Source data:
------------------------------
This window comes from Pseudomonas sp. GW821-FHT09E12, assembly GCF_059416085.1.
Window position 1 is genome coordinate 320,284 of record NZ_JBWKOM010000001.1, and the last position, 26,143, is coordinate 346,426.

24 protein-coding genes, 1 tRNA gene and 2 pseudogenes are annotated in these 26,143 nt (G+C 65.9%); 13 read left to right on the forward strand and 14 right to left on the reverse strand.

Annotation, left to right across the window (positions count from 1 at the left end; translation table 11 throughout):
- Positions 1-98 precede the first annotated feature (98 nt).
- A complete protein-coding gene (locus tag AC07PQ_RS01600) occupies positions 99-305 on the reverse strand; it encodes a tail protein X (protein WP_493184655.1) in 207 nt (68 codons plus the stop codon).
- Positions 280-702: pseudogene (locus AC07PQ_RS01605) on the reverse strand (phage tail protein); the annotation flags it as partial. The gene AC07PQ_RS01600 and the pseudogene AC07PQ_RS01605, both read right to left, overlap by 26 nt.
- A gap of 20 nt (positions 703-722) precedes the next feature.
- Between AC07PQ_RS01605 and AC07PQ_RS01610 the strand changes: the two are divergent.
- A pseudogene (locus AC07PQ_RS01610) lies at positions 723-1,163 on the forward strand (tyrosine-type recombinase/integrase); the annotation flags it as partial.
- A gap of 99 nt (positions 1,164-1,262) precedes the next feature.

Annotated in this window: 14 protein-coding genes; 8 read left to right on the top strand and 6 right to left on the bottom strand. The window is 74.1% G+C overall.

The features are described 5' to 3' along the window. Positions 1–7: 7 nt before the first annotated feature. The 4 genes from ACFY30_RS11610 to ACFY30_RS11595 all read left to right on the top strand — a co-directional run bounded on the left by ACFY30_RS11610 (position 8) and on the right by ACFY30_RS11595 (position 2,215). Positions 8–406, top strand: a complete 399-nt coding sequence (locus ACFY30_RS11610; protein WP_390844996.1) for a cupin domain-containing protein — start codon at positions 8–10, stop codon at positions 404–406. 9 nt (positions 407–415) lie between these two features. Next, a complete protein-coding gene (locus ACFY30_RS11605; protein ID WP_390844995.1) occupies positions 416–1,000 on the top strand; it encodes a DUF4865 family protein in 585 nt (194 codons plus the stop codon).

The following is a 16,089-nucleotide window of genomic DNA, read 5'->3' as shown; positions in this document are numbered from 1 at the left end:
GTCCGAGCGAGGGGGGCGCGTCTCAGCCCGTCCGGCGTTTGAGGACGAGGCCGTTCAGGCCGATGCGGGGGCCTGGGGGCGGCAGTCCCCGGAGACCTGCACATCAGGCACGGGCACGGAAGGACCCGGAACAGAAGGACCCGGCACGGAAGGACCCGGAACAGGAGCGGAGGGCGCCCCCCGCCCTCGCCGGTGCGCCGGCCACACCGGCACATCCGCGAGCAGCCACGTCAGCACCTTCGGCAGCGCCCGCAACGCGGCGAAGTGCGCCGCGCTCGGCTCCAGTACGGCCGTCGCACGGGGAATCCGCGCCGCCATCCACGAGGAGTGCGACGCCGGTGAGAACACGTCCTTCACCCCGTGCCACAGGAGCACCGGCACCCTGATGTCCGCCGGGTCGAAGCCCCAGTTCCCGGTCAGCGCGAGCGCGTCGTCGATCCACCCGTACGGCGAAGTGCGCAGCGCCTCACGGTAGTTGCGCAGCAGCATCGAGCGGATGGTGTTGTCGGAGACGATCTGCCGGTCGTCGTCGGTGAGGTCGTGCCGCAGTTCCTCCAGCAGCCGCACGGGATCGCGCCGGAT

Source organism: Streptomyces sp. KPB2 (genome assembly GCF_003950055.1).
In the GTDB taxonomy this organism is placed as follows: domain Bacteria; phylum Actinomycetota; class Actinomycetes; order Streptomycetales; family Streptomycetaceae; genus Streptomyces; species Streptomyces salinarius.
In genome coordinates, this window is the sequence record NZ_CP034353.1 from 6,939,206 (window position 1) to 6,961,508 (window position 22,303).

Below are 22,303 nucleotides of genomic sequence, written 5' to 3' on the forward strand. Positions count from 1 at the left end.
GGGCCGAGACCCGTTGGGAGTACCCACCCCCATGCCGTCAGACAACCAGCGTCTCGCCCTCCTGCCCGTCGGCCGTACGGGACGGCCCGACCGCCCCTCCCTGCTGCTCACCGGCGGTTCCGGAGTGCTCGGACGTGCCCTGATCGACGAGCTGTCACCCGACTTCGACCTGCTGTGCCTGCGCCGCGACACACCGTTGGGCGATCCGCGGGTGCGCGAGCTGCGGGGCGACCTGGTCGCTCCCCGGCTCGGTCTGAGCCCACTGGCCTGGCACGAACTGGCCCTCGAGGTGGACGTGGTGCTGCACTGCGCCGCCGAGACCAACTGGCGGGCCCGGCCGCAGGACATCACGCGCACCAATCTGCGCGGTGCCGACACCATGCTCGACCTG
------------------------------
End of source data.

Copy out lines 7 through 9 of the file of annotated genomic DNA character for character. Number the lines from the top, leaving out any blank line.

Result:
- Positions 280-702: pseudogene (locus AC07PQ_RS01605) on the reverse strand (phage tail protein); the annotation flags it as partial. The gene AC07PQ_RS01600 and the pseudogene AC07PQ_RS01605, both read right to left, overlap by 26 nt.
- A gap of 20 nt (positions 703-722) precedes the next feature.
- Between AC07PQ_RS01605 and AC07PQ_RS01610 the strand changes: the two are divergent.